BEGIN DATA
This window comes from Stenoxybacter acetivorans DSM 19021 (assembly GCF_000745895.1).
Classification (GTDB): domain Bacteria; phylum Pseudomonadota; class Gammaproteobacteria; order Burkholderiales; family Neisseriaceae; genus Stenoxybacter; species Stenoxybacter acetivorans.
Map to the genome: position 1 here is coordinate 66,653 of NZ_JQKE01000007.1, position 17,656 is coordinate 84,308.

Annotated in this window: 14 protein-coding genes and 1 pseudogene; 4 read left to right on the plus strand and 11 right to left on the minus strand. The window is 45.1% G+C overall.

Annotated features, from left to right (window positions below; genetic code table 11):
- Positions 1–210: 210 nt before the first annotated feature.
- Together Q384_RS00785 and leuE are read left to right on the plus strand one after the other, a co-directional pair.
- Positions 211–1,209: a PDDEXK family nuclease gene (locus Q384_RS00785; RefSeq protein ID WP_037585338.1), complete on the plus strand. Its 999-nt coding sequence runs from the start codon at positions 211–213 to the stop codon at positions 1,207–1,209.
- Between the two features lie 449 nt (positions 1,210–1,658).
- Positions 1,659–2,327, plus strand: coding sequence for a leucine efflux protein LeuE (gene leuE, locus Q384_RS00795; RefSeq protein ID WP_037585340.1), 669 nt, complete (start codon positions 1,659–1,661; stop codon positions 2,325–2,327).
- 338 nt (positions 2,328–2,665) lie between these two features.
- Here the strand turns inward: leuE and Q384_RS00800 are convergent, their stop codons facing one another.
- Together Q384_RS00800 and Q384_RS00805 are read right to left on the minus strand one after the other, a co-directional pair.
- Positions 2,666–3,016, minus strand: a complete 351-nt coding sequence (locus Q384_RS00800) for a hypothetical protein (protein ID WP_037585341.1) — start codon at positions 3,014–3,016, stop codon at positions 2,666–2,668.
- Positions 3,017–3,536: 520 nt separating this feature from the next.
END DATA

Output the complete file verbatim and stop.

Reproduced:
This window comes from Stenoxybacter acetivorans DSM 19021 (assembly GCF_000745895.1).
Classification (GTDB): domain Bacteria; phylum Pseudomonadota; class Gammaproteobacteria; order Burkholderiales; family Neisseriaceae; genus Stenoxybacter; species Stenoxybacter acetivorans.
Map to the genome: position 1 here is coordinate 66,653 of NZ_JQKE01000007.1, position 17,656 is coordinate 84,308.

Annotated in this window: 14 protein-coding genes and 1 pseudogene; 4 read left to right on the plus strand and 11 right to left on the minus strand. The window is 45.1% G+C overall.

Annotated features, from left to right (window positions below; genetic code table 11):
- Positions 1–210: 210 nt before the first annotated feature.
- Together Q384_RS00785 and leuE are read left to right on the plus strand one after the other, a co-directional pair.
- Positions 211–1,209: a PDDEXK family nuclease gene (locus Q384_RS00785; RefSeq protein ID WP_037585338.1), complete on the plus strand. Its 999-nt coding sequence runs from the start codon at positions 211–213 to the stop codon at positions 1,207–1,209.
- Between the two features lie 449 nt (positions 1,210–1,658).
- Positions 1,659–2,327, plus strand: coding sequence for a leucine efflux protein LeuE (gene leuE, locus Q384_RS00795; RefSeq protein ID WP_037585340.1), 669 nt, complete (start codon positions 1,659–1,661; stop codon positions 2,325–2,327).
- 338 nt (positions 2,328–2,665) lie between these two features.
- Here the strand turns inward: leuE and Q384_RS00800 are convergent, their stop codons facing one another.
- Together Q384_RS00800 and Q384_RS00805 are read right to left on the minus strand one after the other, a co-directional pair.
- Positions 2,666–3,016, minus strand: a complete 351-nt coding sequence (locus Q384_RS00800) for a hypothetical protein (protein ID WP_037585341.1) — start codon at positions 3,014–3,016, stop codon at positions 2,666–2,668.
- Positions 3,017–3,536: 520 nt separating this feature from the next.